It’s funny; I was on the fence about doing the base 5k on May 26th. In fact, I actually thought it was the 27th until my good friend Brittany texted me saying it was Thursday. After the Carlsbad 5000, I felt super defeated. I knew the reason I had run “slow” was coming off the flu, and my body was not feeling well, but it didn’t make it any easier. Outside of the flu, my body just hasn’t felt great. That’s a combination of upping my mileage and the summer weather that has come to the desert.
Anyway, I decided to run the base 5k because it was half a mile from my house, and if anything, it would be a good workout. The day of the race was windy, but that’s unsurprising in the desert. The races on the base are super low-key. Sometimes I wonder if a race recap is necessary, but it’s a race.
The race started at 6:30. I woke up around 4:30, got some work done, and then jogged to the start around 6. When I got to the start, I found Brittany, but there were no signs of any race starting in 15 minutes. Fifteen minutes before the start, we were the only ones and had no idea if anyone else was running or even if we were running. Someone from the base drove by and said they moved it down the road—no big deal. I ended up getting about 2 miles before the start.
Base races are typically free, and this was, too (like the 10k I did last month). There are no numbers, and you just write your name and contact information. Ultimately, five people (all women) and two walkers showed up. I’ve done base races where there were 100 people, and some were around 10. The weather wasn’t great (hot and windy), so it was unsurprising that less people showed up.
The race director went over the course, which seemed confusing. He then said he would bike in case there were any snakes. Despite running the trails and paths several times, I didn’t have any confidence I would go the right way. He said this was the toughest 5k course at Edwards as it went uphill, but also, over half was on sand.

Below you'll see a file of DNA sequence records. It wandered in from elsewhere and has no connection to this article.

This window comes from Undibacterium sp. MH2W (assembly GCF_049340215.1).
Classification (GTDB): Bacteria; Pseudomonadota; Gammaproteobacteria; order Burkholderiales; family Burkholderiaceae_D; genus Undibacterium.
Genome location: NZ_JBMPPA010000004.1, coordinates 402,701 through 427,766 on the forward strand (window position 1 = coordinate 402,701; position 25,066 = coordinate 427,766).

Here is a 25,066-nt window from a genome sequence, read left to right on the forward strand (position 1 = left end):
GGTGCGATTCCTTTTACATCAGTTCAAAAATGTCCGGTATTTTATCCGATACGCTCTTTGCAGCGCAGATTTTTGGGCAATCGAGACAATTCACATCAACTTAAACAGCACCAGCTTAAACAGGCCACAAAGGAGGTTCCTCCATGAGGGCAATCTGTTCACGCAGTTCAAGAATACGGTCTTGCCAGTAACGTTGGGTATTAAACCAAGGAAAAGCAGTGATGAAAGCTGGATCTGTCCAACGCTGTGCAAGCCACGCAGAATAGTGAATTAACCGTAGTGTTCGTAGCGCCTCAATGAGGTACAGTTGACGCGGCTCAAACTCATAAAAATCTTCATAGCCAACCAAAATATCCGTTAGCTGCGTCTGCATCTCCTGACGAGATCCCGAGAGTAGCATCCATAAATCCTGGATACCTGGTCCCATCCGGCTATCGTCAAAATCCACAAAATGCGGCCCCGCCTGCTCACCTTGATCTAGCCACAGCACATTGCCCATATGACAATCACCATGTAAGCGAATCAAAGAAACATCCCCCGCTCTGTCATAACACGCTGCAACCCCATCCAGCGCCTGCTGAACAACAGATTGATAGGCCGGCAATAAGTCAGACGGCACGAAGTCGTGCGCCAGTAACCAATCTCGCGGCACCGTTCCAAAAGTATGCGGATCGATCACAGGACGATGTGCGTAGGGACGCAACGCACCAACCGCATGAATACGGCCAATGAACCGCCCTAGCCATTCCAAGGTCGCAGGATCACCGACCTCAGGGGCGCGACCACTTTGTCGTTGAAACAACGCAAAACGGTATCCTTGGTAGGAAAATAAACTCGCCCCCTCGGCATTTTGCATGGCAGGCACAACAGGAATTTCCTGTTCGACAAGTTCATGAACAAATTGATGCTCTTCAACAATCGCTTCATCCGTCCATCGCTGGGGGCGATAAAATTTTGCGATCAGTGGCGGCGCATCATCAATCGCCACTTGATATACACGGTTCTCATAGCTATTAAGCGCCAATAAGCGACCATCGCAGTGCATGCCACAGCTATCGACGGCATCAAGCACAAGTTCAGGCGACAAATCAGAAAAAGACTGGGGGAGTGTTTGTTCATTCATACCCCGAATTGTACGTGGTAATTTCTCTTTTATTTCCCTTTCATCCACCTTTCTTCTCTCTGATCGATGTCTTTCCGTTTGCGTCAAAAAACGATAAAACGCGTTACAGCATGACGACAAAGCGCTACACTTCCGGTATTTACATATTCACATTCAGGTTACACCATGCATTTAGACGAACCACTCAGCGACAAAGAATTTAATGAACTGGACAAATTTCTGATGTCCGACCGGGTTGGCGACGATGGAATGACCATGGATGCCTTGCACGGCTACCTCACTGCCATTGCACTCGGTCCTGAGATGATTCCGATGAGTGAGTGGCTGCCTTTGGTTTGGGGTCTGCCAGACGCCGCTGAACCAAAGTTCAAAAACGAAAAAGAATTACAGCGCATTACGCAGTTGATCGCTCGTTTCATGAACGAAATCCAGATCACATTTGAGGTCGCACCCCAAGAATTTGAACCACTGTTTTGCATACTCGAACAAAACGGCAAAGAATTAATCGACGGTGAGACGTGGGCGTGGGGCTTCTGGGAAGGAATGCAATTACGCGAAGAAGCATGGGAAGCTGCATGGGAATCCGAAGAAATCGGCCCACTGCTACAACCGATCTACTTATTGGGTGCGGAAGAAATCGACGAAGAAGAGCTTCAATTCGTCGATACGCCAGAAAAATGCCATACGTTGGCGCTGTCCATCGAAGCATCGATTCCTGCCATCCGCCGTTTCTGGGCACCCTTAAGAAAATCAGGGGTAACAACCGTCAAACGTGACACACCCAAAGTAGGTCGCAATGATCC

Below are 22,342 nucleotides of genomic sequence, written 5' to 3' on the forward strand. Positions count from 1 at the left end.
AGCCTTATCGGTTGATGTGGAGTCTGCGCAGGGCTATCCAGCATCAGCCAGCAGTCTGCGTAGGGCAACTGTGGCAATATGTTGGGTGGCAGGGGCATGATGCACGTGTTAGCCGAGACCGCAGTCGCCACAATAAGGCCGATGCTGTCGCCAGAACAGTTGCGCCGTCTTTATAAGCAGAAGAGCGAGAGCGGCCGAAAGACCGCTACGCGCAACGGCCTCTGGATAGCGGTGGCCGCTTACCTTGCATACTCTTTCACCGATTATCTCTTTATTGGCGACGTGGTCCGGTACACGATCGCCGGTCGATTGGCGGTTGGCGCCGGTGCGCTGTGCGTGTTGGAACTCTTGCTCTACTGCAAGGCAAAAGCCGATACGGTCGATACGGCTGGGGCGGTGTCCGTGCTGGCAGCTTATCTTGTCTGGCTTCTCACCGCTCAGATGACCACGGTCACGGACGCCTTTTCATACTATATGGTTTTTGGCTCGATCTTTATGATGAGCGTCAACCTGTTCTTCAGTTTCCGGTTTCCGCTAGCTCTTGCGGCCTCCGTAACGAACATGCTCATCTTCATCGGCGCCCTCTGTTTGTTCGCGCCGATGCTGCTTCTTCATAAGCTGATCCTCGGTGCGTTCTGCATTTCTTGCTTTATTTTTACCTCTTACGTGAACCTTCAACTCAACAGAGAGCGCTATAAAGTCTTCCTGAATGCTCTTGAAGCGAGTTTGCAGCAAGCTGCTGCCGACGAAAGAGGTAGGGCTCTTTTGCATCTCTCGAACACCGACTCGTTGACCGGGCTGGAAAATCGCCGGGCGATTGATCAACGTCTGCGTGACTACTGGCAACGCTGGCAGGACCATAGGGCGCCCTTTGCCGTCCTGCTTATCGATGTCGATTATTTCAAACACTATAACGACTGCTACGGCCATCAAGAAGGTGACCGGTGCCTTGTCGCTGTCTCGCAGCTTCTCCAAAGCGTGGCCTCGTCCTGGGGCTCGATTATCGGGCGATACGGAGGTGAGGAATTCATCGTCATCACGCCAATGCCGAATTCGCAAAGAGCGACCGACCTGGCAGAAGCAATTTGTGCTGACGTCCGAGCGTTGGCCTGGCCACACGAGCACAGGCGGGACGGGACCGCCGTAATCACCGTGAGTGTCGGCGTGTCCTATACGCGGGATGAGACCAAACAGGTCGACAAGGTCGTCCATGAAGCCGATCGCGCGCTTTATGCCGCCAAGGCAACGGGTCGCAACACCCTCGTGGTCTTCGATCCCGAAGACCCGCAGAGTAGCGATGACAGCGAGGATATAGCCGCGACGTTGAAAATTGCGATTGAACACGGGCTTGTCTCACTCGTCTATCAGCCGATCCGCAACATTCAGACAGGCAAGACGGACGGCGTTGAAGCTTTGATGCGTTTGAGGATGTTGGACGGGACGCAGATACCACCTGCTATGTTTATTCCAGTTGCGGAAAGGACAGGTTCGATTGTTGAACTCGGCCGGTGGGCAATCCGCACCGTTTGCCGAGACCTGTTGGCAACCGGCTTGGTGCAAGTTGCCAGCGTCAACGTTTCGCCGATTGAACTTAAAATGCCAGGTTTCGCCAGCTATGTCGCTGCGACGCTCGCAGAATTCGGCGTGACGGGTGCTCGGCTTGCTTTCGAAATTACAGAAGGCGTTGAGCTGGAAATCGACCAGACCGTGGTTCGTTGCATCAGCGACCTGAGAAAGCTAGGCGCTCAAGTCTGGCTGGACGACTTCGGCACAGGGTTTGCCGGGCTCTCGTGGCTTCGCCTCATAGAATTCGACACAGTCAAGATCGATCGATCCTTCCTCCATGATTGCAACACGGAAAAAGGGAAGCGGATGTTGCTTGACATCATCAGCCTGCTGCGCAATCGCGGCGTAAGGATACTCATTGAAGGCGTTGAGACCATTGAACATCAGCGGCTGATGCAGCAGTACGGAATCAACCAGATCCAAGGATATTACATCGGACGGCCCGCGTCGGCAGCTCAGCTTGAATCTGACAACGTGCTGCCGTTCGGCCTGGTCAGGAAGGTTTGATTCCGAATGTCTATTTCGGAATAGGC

They set up the clock and said: “ok, you can go.” That was it. I was not ready and didn’t start my watch until around .1 later as I was running. The first mile went on a bike path and climbed 58 feet. A good portion was also into the headwind but it was the only full concrete mile. I’ve run on the path before and typically try to go the other way since the way we went is uphill. Immediately I found myself in first and luckily the cyclist to showed us the way.
The next mile headed on the sand and towards the flight museum. Desert sand isn’t “fast” or even to run on, and there was a lot of uneven terrain. Finding your footing is tough and there are plenty of potholes and uneven portions. Unlike dirt, the sand causes your feet to sink it (like running on the beach). I’ve run the trails before, so I was fairly familiar with them. I hit the next mile at 6:55 and was surprised to maintain the same pace but also we had a nice tailwind with the trails.
The final mile was back into the headwind and the sandiest and most challenging trails. We were also going into the headwind, and I just wanted it to be over. I just tried to finish but 5ks are like that. Finally, we hit the pavement around 2.6, and I just tried to pick up the pace. I didn’t feel as awful as Carlsbad, but not great, either. I finished the last mile in 7:18 and crossed the 5k finish in 21:15.
I can’t really complain since the 5k was on a significantly more challenging course in harder weather conditions. Hopefully, I’ll be back in under 20 minutes soon with some speed work.
You can see all race recaps here.
Questions for you:
What is the smallest 5k you’ve done?
Do you run on sand?